Innate and adaptive immunity are the major defence mechanisms of higher organisms against inherent and environmental threats. Innate immunity is present already in unicellular organisms but evolution has added novel adaptive immune mechanisms to the defence armament. Interestingly, during aging, adaptive immunity significantly declines, a phenomenon called immunosenescence, whereas innate immunity seems to be activated which induces a characteristic pro-inflammatory profile. This process is called inflamm-aging. The recognition and signaling mechanisms involved in innate immunity have been conserved during evolution. The master regulator of the innate immunity is the NF-kB system, an ancient signaling pathway found in both insects and vertebrates. The NF-kB system is in the nodal point linking together the pathogenic assault signals and cellular danger signals and then organizing the cellular resistance. Recent studies have revealed that SIRT1 (Sir2 homolog) and FoxO (DAF-16), the key regulators of aging in budding yeast and Caenorhabditis elegans models, regulate the efficiency of NF-kB signaling and the level of inflammatory responses. We will review the role of innate immunity signaling in the aging process and examine the function of NF-kB system in the organization of defence mechanisms and in addition, its interactions with the protein products of several gerontogenes. Our conclusion is that NF-kB signaling seems to be the culprit of inflamm-aging, since this signaling system integrates the intracellular regulation of immune responses in both aging and age-related diseases.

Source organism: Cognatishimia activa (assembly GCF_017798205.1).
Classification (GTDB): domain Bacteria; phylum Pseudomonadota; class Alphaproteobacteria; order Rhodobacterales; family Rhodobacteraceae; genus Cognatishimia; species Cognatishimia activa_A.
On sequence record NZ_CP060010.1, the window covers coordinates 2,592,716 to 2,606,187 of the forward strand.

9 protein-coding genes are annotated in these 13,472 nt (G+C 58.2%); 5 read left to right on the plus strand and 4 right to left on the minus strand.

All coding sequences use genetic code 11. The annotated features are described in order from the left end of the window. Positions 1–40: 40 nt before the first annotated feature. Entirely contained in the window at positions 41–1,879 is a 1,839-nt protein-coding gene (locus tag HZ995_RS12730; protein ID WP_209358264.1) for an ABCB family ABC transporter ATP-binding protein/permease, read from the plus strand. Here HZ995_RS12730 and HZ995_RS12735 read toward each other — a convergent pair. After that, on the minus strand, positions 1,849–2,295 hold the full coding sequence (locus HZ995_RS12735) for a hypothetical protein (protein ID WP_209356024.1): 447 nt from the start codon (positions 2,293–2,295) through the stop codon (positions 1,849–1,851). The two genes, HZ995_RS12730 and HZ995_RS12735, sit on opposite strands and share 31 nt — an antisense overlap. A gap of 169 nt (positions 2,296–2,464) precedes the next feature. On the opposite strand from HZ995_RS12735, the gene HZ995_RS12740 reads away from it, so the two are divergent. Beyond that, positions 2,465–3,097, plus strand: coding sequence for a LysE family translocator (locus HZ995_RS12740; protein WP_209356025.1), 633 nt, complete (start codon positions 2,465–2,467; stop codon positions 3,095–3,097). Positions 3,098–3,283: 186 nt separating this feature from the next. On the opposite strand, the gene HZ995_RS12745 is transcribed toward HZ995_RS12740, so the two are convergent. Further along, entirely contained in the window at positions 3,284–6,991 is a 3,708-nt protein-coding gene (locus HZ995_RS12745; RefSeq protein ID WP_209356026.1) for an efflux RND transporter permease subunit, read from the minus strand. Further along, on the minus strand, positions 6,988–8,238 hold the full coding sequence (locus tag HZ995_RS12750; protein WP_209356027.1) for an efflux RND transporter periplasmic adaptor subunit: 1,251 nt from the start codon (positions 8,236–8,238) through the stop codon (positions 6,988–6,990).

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              Transcriptional architecture of the mammalian circadian clock

              Next-generation sequencing approaches have yielded new insights into circadian function. Here, Takahashi reviews genome-wide analyses of the clock transcriptional feedback loop in mammals, which reveal a global circadian regulation of transcription factor occupancy, RNA polymerase II recruitment and initiation, nascent transcription and chromatin remodelling.
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                Author and article information

                Journal
                Reproduction
                Reproduction
                REP
                Reproduction (Cambridge, England)
                Bioscientifica Ltd (Bristol )
                1470-1626
                1741-7899
                December 2020
                17 September 2020
                : 160
                : 6
                : 955-967
                Affiliations
                [1 ]Reproductive Medicine Center, The First Affiliated Hospital of Sun Yat-sen University , Guangdong, Guangzhou, China
                [2 ]Reproductive Medicine Center , Guangzhou Women and Children’s Medical Center, Guangzhou Medical University, Guangzhou, China
                [3 ]Guangdong Provincial Key Laboratory of Reproductive Medicine , First Affiliated Hospital of Sun Yat-sen University, Guangzhou, China
                Author notes
                Correspondence should be addressed to Y Xu; Email: xuyanwen663000@ 123456126.com
                Article
                REP-20-0340
                10.1530/REP-20-0340
                7707808
                33112769
                © 2020 The authors

                This work is licensed under a Creative Commons Attribution 4.0 International License.

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                Obstetrics & Gynecology